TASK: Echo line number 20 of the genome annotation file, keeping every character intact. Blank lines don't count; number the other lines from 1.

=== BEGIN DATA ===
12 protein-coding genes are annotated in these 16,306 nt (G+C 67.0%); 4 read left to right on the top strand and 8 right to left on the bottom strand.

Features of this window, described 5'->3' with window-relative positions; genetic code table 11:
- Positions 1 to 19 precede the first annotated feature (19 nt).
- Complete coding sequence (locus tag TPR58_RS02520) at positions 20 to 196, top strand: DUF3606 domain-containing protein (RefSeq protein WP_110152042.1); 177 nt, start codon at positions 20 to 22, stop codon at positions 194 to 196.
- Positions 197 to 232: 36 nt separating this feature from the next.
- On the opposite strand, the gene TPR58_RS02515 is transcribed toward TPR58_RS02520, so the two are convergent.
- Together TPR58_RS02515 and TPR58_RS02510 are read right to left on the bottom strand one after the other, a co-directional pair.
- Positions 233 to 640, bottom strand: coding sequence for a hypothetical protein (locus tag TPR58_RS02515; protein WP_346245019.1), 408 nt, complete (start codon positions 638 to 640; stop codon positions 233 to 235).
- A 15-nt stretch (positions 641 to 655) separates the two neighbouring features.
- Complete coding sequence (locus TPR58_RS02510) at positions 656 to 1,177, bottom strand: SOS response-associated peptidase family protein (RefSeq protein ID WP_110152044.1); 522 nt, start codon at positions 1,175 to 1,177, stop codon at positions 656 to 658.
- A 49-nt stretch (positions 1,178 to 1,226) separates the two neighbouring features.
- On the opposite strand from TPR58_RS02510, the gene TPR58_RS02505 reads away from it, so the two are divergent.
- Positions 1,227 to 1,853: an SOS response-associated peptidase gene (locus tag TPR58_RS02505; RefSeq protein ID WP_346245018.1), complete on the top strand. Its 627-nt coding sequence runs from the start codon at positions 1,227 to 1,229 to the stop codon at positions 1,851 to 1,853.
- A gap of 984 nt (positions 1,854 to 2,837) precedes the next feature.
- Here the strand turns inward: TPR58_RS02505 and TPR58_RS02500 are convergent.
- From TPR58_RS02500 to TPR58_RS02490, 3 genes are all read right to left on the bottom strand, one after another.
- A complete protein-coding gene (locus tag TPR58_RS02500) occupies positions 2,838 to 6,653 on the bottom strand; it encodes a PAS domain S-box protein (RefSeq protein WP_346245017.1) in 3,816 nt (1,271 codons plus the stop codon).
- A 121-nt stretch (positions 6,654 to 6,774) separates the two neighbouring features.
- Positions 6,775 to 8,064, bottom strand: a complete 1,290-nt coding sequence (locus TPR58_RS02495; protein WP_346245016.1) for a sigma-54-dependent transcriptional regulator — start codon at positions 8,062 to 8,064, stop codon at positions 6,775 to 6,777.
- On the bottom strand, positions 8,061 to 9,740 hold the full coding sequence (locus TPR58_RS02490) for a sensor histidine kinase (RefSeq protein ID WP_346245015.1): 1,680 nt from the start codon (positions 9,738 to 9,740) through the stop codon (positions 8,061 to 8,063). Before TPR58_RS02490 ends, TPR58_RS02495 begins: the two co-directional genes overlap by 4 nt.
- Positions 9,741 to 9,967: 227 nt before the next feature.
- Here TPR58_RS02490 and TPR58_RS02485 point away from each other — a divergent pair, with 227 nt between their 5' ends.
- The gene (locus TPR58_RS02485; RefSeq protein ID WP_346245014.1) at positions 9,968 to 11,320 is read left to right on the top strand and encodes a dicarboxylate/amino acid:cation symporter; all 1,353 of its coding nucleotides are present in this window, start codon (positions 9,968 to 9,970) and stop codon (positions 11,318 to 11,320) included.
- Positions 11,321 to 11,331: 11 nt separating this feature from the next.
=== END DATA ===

- On the bottom strand, positions 8,061 to 9,740 hold the full coding sequence (locus TPR58_RS02490) for a sensor histidine kinase (RefSeq protein ID WP_346245015.1): 1,680 nt from the start codon (positions 9,738 to 9,740) through the stop codon (positions 8,061 to 8,063). Before TPR58_RS02490 ends, TPR58_RS02495 begins: the two co-directional genes overlap by 4 nt.